In a general way man, especially the Jew, has wasted the goods entrusted to him, and forfeited his place. But grace gives him the opportunity of turning these earthly things to everlasting account. It is sheer folly to hold fast the brief present, regardless of the unending future. The Lord praises not the past waste any more than the selfish unrighteousness, but the prudence that sacrifices time and its passing interests in view of the unseen eternity and heavenly glory.
Christ by His infinite sufferings for sin and sinners has made this possible. The first man brought in ruin by sin; Israel made bad worse and earned a curse by his transgression and apostasy. Grace and truth came not by law but by Jesus Christ Whom God made sin for us as He bore the curse, that the guiltiest might through the faith of Him go free. He Whose grace opens the way into blessing beyond all thought has been wronged and plundered without measure. It is not the aim of this parable to show the way in which He is vindicated, and the evils of the sinner are blotted out, and His own righteousness by faith takes the place of man’s righteousness sought no matter how assiduously, but always in vain. Thus it comes to pass that no flesh can glory, but he that glories truly must glory in the Lord.
It is Christ alone Who, heard in faith, gives a divinely sound judgment of ourselves and of things around us. Conscience alone is powerless to cope with temptation and blinding wiles of the enemy, ever alluring by what is in sight, seemingly fair and desirable. Without faith it is impossible to please God. To believe in Christ, the Word become flesh and dying for us, the Propitiation for our sins, that we might live of His life, how blessed for us! and how worthy of God! This is grace, this is truth. It centers in Christ, the object of faith; Who gives new eyesight to discern, and decision to abandon the sin-stained present, for an inheritance incorruptible and undefiled and unfading, reserved in the heavens for the faithful.
How is it then with you, dear reader? Are you setting your mind on earthly things? cleaving to the dust in quest of the unrighteous mammon, instead of making friends out of it that you may be received, when it shall have failed, into the everlasting tabernacles?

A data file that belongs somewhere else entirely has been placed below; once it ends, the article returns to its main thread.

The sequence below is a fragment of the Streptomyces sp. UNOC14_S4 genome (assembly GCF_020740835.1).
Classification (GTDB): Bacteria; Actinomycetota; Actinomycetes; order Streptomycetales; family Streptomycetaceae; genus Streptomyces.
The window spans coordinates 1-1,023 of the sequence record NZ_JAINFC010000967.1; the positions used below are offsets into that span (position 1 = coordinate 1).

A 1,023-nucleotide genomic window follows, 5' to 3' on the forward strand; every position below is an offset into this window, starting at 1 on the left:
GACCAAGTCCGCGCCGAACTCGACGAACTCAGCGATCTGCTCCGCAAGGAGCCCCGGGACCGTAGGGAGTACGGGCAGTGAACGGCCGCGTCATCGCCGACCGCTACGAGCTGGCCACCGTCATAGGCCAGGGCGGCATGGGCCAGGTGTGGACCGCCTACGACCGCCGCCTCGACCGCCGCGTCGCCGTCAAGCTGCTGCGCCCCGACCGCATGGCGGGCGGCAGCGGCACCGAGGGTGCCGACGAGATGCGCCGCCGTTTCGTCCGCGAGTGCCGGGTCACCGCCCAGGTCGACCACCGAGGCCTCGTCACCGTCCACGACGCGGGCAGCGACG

Everything like Judaism is on God’s part now obsolete. It is no longer a system of earthly rewards or punishments, of a worldly sanctuary, of present ease, honor, or advantage. Heavenly things are revealed by Him Who was then rejected on earth and is now glorified on high. There alone are the true riches. The bait of Satan is the mammon of unrighteousness. This may procure the pleasures of sin for a season, and present results on the earth. But what will the end be? where must go those who in contempt of Christ lived only for that which is to fail?
The steward’s prudence is a lesson for disciples. See the promptness of his course and his careful consideration of the debtors, the generosity too which gave right and left. This, and this alone in the unscrupulous steward, is commended for our imitation. What men call ours is really another’s (ver. 12). It is easy to be generous with another’s goods; and so faith would consider them. Such is Christ’s yoke; and His yoke is easy, His burden light. To accumulate and keep or use for self is unbelief and covetousness. Faith gives freely, makes friends with what is but mammon, and turns it to everlasting account, when, faithful in a very little, we shall have much. The true riches then shall indeed be ours: for with Christ, His own Son, God will also freely give us all things. We are but stewards now, and are exhorted by the Master to the generosity of grace. It is vain, it is impossible, to serve God and mammon.